Museum Builds a Community of Defenders
By Jean Cavender and Myrna Meyer
Special to the Jewish Light
Our Holocaust Museum philosophy is rooted in the mission statement written when it opened in 1995:
“Through the lessons of the Holocaust, we inspire all people to confront hatred, promote human dignity and prevent genocide.”
The visionaries who wrote these words set high standards and each day we strive to achieve them – one visitor at a time.
From its inception the plans always called for this to be much more than a museum. It would also be a true center of learning. The Holocaust Museum was estabished to commemorate the tragic loss of life and potential and the Learning Center was established to teach the lessons about the dangers of indifference that resonate from Holocaust history through today.
By exploring the roots of religious, ethnic and racial hatred we know that intolerance is passed on from generation to generation. If such intolerance can be learned, it is important to understand that human beings can be presented with information to broaden their perspective to counter previously held beliefs.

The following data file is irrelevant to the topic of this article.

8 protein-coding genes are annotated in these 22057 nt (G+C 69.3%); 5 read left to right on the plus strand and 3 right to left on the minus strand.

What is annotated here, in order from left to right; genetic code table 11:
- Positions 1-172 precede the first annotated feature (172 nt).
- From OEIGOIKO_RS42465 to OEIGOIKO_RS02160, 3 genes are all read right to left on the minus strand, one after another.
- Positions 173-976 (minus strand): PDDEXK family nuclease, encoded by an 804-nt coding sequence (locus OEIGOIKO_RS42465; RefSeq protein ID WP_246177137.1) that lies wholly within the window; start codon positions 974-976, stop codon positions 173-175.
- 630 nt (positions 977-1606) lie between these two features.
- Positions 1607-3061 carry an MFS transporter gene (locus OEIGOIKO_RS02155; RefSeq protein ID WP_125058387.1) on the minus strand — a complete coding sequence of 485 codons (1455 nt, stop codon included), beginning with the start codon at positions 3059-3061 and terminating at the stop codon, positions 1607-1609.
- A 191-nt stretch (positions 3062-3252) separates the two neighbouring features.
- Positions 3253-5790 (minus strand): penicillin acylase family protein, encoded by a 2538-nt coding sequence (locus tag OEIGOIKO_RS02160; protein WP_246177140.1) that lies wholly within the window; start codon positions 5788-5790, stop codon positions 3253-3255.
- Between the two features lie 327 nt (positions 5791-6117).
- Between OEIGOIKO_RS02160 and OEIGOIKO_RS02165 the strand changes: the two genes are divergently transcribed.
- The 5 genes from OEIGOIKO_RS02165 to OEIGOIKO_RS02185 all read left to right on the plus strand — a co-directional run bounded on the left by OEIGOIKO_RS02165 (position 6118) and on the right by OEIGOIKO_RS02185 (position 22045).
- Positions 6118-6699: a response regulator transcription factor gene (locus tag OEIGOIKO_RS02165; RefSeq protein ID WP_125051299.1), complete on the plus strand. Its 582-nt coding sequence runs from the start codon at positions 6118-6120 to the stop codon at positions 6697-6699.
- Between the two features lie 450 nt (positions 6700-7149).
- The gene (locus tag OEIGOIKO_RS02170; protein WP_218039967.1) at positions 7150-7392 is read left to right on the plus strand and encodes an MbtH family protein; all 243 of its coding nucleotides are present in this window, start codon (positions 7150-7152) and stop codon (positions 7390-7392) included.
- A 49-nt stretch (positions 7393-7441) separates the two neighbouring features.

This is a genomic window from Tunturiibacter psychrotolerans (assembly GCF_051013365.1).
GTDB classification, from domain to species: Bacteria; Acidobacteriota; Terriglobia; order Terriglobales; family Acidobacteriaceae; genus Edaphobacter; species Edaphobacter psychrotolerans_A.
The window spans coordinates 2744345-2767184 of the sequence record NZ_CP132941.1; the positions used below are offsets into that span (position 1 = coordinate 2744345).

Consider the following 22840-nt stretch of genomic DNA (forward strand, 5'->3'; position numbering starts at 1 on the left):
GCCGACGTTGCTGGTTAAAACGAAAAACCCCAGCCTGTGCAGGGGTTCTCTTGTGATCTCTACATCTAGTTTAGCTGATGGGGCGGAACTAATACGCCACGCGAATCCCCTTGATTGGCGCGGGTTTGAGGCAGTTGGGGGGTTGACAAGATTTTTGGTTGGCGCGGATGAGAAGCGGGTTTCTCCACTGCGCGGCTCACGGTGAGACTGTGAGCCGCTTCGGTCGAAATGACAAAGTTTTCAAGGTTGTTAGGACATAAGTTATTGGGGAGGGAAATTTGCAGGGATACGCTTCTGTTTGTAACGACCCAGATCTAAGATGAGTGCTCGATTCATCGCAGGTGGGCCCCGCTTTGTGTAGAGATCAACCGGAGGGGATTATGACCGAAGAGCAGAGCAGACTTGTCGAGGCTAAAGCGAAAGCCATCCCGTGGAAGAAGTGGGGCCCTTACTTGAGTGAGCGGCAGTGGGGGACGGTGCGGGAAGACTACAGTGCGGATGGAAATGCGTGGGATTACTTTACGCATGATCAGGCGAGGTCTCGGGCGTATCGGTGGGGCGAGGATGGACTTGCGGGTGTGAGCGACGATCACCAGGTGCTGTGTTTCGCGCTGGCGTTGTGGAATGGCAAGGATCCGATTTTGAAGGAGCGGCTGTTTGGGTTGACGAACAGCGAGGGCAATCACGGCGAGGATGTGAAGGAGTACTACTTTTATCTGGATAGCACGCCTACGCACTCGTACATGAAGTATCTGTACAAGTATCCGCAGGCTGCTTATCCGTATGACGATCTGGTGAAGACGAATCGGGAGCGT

During the 1930s and 1940s there was no cohesive community to defend the Jews or any other group whose rights and humanity were being violated. When sharing their stories, Holocaust survivors often implore those in the audience to not only remember but to act.
Our work at the Learning Center focuses on building a community of defenders. Even in the face of this world’s history of genocidal injustices perpetrated in Cambodia, Bosnia, Rwanda, and most recently Darfur; we cannot lose hope that the next generation will hear, understand, feel compassion, and take action to end such tragedies.